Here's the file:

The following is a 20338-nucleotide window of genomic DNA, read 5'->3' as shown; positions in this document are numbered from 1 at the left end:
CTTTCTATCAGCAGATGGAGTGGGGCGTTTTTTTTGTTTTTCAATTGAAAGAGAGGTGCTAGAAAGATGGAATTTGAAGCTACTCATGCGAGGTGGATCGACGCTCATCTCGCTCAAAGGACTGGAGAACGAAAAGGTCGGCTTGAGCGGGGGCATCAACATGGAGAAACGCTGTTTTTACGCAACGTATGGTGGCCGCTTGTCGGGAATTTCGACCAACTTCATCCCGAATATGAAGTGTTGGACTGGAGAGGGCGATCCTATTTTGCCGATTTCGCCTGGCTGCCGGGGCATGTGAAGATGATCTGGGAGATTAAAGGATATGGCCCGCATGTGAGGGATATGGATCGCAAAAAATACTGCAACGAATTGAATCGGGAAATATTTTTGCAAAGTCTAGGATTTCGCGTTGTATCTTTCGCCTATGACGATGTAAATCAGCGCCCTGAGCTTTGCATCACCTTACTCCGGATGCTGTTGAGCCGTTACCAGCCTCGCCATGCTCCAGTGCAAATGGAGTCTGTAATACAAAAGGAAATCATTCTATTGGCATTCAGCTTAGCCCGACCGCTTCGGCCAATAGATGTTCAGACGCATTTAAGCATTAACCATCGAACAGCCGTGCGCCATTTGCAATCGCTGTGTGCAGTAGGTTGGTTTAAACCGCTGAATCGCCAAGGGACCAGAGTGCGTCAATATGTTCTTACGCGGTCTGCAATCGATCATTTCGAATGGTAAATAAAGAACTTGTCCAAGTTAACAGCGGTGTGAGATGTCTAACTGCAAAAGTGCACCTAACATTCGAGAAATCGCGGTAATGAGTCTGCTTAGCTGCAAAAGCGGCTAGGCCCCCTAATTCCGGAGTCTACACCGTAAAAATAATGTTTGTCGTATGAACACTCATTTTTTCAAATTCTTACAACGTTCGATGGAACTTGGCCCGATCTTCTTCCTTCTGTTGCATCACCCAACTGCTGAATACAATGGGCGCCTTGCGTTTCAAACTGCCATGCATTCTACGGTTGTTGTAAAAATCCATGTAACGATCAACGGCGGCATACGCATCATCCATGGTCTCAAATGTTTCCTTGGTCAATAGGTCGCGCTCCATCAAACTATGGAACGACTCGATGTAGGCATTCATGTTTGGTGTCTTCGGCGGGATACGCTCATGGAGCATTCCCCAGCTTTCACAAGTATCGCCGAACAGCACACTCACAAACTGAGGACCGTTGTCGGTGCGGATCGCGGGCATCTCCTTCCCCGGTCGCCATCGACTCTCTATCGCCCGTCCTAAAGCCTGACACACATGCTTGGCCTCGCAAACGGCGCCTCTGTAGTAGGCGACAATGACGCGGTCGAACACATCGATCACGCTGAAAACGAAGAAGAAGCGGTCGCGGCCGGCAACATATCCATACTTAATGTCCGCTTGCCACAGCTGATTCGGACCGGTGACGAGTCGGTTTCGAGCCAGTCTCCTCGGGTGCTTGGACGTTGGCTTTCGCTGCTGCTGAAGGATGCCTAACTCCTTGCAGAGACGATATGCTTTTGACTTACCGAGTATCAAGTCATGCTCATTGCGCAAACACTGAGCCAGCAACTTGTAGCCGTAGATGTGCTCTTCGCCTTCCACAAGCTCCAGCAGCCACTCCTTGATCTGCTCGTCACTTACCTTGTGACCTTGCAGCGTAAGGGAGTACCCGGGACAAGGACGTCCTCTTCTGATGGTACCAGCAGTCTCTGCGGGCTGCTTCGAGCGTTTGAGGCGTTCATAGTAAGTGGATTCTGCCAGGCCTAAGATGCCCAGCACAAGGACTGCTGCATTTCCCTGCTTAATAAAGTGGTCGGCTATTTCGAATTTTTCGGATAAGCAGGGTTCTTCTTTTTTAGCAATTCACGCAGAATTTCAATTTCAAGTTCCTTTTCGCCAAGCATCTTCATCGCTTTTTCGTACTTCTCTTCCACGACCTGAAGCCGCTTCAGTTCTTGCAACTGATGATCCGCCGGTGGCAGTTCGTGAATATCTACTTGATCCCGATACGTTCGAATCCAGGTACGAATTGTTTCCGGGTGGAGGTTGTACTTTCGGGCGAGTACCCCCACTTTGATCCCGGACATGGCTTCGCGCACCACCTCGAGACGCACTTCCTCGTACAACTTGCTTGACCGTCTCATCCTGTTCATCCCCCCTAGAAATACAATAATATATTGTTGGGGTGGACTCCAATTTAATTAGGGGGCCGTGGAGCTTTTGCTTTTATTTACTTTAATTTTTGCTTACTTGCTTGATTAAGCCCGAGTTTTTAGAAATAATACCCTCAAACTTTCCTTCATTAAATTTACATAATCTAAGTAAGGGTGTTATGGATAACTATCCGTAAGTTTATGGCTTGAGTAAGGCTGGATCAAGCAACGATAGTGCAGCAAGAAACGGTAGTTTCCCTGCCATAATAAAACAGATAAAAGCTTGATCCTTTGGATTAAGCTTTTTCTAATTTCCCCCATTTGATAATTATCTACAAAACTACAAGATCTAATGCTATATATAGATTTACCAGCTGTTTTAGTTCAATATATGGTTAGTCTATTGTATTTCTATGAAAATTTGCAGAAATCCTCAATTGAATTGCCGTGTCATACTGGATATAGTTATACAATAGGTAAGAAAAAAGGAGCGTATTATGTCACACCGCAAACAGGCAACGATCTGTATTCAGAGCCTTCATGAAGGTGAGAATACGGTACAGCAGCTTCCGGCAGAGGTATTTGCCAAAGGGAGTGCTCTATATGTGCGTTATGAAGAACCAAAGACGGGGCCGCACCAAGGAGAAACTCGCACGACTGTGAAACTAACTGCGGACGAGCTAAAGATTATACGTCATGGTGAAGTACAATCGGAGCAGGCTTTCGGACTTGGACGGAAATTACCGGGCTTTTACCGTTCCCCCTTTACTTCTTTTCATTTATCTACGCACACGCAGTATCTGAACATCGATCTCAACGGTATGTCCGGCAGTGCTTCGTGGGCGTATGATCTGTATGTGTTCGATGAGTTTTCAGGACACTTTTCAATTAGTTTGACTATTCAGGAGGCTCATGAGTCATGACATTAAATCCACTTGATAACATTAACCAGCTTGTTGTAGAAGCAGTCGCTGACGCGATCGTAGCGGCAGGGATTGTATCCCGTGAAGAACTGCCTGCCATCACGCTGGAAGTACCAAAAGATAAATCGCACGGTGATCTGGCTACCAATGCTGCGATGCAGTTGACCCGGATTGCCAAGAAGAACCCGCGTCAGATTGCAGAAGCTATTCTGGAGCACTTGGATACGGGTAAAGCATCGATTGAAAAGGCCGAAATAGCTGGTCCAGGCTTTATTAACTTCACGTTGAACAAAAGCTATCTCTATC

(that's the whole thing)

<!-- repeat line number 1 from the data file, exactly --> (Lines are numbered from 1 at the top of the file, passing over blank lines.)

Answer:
The following is a 20338-nucleotide window of genomic DNA, read 5'->3' as shown; positions in this document are numbered from 1 at the left end: